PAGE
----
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Hypocrisy_Central's avatar

Don't you pollute the ground by default just doing what you are doing daily?

Asked by Hypocrisy_Central (26879points) August 15th, 2010

Don’t everyone pollute by default? Think of all the empty containers and jars of stuff thrown in the trash? Most things are never used up 100%. When you buy oil after you empty it into your vehicle there is still oil clinging inside the bottle. This clinging oil may not be much but even if it were 1/8 of an ounce multiply that by 1,000s or 10s of 1,000s of containers and it can add up to quite a bit, especially if the plastic ever deteriorated away or was damaged and breeched to let the oil escape. Down the road there can be a potential oil slick created in a buried landfill. Not to mention all the engine treatment containers, nail polish, and other chemicals. As much as one might try you more than likely always pollute de factoly whether you like it or not.

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7 Answers

gypsywench's avatar

My carbon footprint treads deeply. Unfortunately. :(

LuckyGuy's avatar

An 1/8 of a ounce?! Never. I am so careful/cheap/parsimonious (pick one – or two) I stand the containers upside down with the cap on and let them sit over night. If I could wring them out I would.
I heat with wood in a high tech reburning type stove. Much of my burnable trash goes in there where it heats my home with very little ash. It does make CO2 but no more than what I would have if I let my normal heating system run.
All metal gets recycled. A neighbor with a huge garden trades me vegetables for my mixed metal.
Plastic gets recycled by the weekly town recycling truck.
I’d have to agree with you that unless we are willing to live 100% off the land (think early Native Americans) we are polluting one way of the other.
My goal is to pollute less than I did in my ignorant days.

Cruiser's avatar

IMO the plastic container is worse than that bit of oil. I recycle like a fiend and even have a compost pile so my trash foot print is a small as I can make it. I buy as much as I can in bulk eco friendly packaging. Packaging is our current worst ecological enemy.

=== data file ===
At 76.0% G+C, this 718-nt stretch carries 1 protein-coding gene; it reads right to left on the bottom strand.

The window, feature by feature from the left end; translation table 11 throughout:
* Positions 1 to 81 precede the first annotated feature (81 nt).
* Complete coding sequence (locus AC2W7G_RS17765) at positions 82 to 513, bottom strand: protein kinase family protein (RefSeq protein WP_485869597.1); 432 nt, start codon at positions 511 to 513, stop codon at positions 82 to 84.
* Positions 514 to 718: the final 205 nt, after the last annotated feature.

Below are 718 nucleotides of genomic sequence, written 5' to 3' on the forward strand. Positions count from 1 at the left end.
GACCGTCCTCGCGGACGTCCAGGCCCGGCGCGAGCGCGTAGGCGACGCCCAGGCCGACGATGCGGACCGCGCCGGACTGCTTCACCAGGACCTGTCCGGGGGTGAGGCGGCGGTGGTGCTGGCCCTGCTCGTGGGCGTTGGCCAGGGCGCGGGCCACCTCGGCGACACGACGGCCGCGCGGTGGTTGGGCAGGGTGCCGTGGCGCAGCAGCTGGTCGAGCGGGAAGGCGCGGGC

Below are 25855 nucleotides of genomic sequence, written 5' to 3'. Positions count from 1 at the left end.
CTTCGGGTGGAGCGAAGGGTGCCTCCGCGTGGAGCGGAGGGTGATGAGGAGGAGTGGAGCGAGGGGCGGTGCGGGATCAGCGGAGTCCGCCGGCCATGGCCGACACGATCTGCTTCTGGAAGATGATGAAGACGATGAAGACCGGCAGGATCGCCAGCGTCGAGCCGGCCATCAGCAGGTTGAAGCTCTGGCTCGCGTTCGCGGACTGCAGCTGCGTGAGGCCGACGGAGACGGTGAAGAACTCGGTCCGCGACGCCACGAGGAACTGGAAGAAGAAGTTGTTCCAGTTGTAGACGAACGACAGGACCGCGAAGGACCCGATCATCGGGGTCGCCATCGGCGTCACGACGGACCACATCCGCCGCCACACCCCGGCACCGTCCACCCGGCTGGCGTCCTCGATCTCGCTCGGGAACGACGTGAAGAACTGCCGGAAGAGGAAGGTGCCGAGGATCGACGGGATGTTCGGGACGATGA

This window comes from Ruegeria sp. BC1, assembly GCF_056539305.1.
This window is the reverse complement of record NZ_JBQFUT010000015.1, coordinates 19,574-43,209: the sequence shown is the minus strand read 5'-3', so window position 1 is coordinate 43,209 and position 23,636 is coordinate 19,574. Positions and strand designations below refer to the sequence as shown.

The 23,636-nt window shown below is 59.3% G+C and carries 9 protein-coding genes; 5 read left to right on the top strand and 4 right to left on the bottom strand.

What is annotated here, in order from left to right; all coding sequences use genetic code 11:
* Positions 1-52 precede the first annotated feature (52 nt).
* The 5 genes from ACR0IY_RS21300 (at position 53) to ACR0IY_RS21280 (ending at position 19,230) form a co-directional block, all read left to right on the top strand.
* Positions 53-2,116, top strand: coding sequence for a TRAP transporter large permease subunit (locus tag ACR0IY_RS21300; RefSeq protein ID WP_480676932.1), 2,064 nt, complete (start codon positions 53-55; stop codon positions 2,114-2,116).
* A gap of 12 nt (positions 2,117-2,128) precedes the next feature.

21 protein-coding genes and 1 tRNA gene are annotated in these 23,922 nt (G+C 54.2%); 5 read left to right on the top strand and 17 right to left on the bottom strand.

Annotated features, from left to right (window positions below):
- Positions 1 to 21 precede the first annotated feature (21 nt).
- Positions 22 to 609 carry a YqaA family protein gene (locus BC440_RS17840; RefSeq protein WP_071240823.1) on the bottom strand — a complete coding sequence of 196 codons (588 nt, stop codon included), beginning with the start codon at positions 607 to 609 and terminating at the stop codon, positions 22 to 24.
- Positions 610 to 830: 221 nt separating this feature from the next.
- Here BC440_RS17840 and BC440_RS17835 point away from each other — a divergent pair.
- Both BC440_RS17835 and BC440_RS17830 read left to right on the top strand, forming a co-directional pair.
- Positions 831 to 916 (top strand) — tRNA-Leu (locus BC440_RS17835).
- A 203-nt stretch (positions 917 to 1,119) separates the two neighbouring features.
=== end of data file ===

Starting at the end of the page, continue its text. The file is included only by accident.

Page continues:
CrankMonkey's avatar

Studies by European water authorities show that all sorts of drugs go into rivers after first going through humans and then through sewage systems. In fact, some law enforcement types monitor illegal drug use by checking residual amounts. The presence of antibiotics in water supplies may have contributed to the emergence of pathogens able to resist current antibiotic drugs. It’s unrealistic to think that human life will not impact the environment.

marinelife's avatar

Well, yes, but where else are you going to stand?

Trillian's avatar

What @Cruiser said. This concept of disposable this and one time use that makes me insane. I despise these 4 or 6 oz cans of soda. And what is up with the tiny chip packeges? One serving my ass. My mom made my lunch and packed chips in a baggie. My pickles were in a baggie. Then I brought the baggies home. My dad would rinse them out and turn them inside out to be used again. They didn’t last for a whole week, but we didn’t have single serving anything when I was growing up and I don’t feel the need now.
Don’t even get me started on the disposable “toothbrush” that a woman can carry in her purse, enabling her to go home with a complete stranger she meets in a bar…. Lord knows, that first alcohol soaked kiss should be special and not taste like a rum and coke. What ever would he think of her?
Sorry, I digress….

kevbo's avatar

… and we thought athiesm would save us from the guilt of Original Sin and fear of eternal damnation.

@CrankMonkey, in the U.S. health care providers flush unused and expired medicines down the toilet as a matter of policy and remnants slip through the water treatment process.

@Trillian, I got all kinds of shit in middle school because my mom used Saran wrap instead of wasting money on baggies. ;-)

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